The New Hampshire Department of Education is expected to release the latest draft of the Minimum Standards for Public School Approval, a Department representative told an oversight committee on Tuesday, January 10.
The Legislative Oversight Committee for the Education Improvement and Assessment Program met yesterday to discuss the status of the state’s academic standards for individual content areas, and minimum standards for public school approval (known as the ED 306s). Dr. Nathaniel Greene, Bureau Administrator, presented to the committee on behalf of the Department.
There has been growing concern with the NHED’s revision of the minimum standards, which are the foundational rules that govern all of our public schools. Reaching Higher NH found that the revised standards would remove local control, key content areas, and student protections and equity provisions, according to a version released in July 2022. In November, the NHED denied Reaching Higher NH’s request for an updated copy of the most recent revisions.
According to Greene, the NHED is expected to release the latest revisions by Friday, January 13. The oversight committee has requested the document “as soon as it becomes available,” according to the Chair of the committee, Representative Rick Ladd (R-Haverhill).
Department seeking public input
The Department has reportedly held information and input sessions with select groups, including the NH Association for Supervision and Curriculum Development (NHASCD), the Extended Learning Opportunities (ELO) Network, and the Library Media Specialists group. The Department has not shared more information on the input they’ve received.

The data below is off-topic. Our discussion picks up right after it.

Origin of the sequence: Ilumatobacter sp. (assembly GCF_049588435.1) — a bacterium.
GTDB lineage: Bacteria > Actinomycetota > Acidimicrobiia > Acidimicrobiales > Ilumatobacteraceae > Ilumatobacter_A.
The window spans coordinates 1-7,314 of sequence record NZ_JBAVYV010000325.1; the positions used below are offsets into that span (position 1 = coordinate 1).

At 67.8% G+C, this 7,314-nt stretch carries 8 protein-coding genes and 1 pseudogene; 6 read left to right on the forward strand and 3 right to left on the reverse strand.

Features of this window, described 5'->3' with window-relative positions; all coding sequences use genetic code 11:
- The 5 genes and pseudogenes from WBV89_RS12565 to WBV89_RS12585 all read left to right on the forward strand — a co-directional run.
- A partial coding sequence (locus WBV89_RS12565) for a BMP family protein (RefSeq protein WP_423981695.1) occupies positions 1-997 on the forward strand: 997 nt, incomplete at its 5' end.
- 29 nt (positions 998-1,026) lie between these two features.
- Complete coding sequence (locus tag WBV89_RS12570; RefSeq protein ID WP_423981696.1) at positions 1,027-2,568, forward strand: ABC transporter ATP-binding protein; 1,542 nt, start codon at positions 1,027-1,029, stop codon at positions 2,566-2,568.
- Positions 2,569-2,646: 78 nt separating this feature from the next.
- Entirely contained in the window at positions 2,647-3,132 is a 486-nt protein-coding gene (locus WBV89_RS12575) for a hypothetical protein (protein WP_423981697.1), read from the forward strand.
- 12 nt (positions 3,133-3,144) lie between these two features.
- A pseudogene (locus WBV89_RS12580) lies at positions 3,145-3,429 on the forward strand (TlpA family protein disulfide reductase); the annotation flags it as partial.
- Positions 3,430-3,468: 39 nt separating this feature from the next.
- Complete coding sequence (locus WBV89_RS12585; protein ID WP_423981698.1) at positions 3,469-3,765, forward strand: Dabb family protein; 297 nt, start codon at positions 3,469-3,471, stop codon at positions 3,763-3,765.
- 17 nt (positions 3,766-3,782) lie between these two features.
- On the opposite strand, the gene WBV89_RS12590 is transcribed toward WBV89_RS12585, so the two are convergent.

“We have met with a group of teachers, we’ve met with a couple of other stakeholder groups, we have several meetings coming up with some of the professional associations as well,” Greene told the committee.
To date, there have been no opportunities for public input from communities, families, or students.
Greene told the committee that the contractor tasked with overseeing the revision process, the National Center for Competency-Based Learning (NCCBL), is expected to schedule public listening sessions over the next few weeks. However, the details of these sessions remain unclear.
“So I know that the group that has been working on it is hoping to start scheduling some public meetings over the course of the next few weeks where they can generate public feedback as well as some specific meetings with the different professional associations like the Superintendents Association, the Principals Association,” Greene told the committee.
The NCCBL’s public input sessions have not yet been scheduled, and it is unclear if the purpose of those meetings will be to collect public input that will be incorporated in the minimum standards revision, or if the purpose is purely informational. Greene indicated that those public input sessions would be held before the proposal goes before the State Board:
“So will there be general feedback prior to the finalization of those standards going before the State Board?,” Representative Mel Myler (D-Contoocook) asked Greene.
“Yes. And then once the State Board takes up an initial proposal there’s always going to be public hearings involved with that as well. So there will be additional public feedback and opportunities,” Greene told the committee.
Rules expected to go to the State Board in February or March
According to Greene, the NHED will bring the initial proposal of the minimum standards to the NH State Board of Education in February or March.
“My understanding is sometime in either February or March, there will most likely be an initial proposal for the State Board, and at that point it will become a State Board of Education process,” Greene told the committee.
Once the minimum standards are introduced to the State Board, the state-mandated process and timeline offically begins. Once introduced, the State Board must hold at least one public hearing on the rules no earlier than 30 days from the date of introduction.
Chairman Ladd said that he would schedule an oversight committee meeting once they received a copy of the minimum standards revision.
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